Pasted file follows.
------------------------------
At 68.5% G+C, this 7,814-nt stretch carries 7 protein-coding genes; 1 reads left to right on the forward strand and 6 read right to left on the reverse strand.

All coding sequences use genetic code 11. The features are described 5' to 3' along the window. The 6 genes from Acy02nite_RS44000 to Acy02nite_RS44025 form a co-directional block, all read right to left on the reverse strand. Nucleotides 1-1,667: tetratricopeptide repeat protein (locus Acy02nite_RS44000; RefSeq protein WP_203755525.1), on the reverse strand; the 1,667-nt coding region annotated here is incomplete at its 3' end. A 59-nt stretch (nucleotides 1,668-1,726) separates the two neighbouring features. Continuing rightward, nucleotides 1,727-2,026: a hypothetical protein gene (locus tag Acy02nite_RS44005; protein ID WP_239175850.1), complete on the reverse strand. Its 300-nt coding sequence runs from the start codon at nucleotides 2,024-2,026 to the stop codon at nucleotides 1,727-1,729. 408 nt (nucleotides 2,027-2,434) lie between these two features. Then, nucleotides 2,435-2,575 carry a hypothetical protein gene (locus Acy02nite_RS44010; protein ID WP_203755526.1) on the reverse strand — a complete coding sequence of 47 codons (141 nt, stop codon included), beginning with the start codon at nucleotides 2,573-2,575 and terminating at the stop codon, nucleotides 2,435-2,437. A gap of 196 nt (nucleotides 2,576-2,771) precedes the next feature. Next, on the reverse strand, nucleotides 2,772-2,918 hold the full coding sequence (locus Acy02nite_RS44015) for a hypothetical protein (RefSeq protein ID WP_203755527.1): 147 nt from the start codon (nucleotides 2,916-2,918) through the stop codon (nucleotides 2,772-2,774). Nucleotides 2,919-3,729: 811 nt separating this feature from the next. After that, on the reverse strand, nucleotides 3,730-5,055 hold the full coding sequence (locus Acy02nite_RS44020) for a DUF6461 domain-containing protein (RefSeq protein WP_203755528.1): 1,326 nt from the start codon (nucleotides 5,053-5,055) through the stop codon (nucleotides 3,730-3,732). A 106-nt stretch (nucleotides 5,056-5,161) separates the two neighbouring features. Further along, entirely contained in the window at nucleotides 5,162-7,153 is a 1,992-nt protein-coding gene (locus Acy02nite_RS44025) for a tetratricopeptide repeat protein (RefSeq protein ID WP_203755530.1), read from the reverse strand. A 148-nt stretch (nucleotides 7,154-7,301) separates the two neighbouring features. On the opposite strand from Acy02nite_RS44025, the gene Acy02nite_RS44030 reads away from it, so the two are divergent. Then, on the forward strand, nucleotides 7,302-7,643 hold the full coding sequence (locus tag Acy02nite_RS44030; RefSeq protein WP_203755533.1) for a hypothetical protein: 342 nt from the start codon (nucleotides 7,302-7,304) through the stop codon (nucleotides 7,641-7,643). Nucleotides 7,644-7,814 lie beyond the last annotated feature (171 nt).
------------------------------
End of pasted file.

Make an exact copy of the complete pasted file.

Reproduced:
At 68.5% G+C, this 7,814-nt stretch carries 7 protein-coding genes; 1 reads left to right on the forward strand and 6 read right to left on the reverse strand.

All coding sequences use genetic code 11. The features are described 5' to 3' along the window. The 6 genes from Acy02nite_RS44000 to Acy02nite_RS44025 form a co-directional block, all read right to left on the reverse strand. Nucleotides 1-1,667: tetratricopeptide repeat protein (locus Acy02nite_RS44000; RefSeq protein WP_203755525.1), on the reverse strand; the 1,667-nt coding region annotated here is incomplete at its 3' end. A 59-nt stretch (nucleotides 1,668-1,726) separates the two neighbouring features. Continuing rightward, nucleotides 1,727-2,026: a hypothetical protein gene (locus tag Acy02nite_RS44005; protein ID WP_239175850.1), complete on the reverse strand. Its 300-nt coding sequence runs from the start codon at nucleotides 2,024-2,026 to the stop codon at nucleotides 1,727-1,729. 408 nt (nucleotides 2,027-2,434) lie between these two features. Then, nucleotides 2,435-2,575 carry a hypothetical protein gene (locus Acy02nite_RS44010; protein ID WP_203755526.1) on the reverse strand — a complete coding sequence of 47 codons (141 nt, stop codon included), beginning with the start codon at nucleotides 2,573-2,575 and terminating at the stop codon, nucleotides 2,435-2,437. A gap of 196 nt (nucleotides 2,576-2,771) precedes the next feature. Next, on the reverse strand, nucleotides 2,772-2,918 hold the full coding sequence (locus Acy02nite_RS44015) for a hypothetical protein (RefSeq protein ID WP_203755527.1): 147 nt from the start codon (nucleotides 2,916-2,918) through the stop codon (nucleotides 2,772-2,774). Nucleotides 2,919-3,729: 811 nt separating this feature from the next. After that, on the reverse strand, nucleotides 3,730-5,055 hold the full coding sequence (locus Acy02nite_RS44020) for a DUF6461 domain-containing protein (RefSeq protein WP_203755528.1): 1,326 nt from the start codon (nucleotides 5,053-5,055) through the stop codon (nucleotides 3,730-3,732). A 106-nt stretch (nucleotides 5,056-5,161) separates the two neighbouring features. Further along, entirely contained in the window at nucleotides 5,162-7,153 is a 1,992-nt protein-coding gene (locus Acy02nite_RS44025) for a tetratricopeptide repeat protein (RefSeq protein ID WP_203755530.1), read from the reverse strand. A 148-nt stretch (nucleotides 7,154-7,301) separates the two neighbouring features. On the opposite strand from Acy02nite_RS44025, the gene Acy02nite_RS44030 reads away from it, so the two are divergent. Then, on the forward strand, nucleotides 7,302-7,643 hold the full coding sequence (locus tag Acy02nite_RS44030; RefSeq protein WP_203755533.1) for a hypothetical protein: 342 nt from the start codon (nucleotides 7,302-7,304) through the stop codon (nucleotides 7,641-7,643). Nucleotides 7,644-7,814 lie beyond the last annotated feature (171 nt).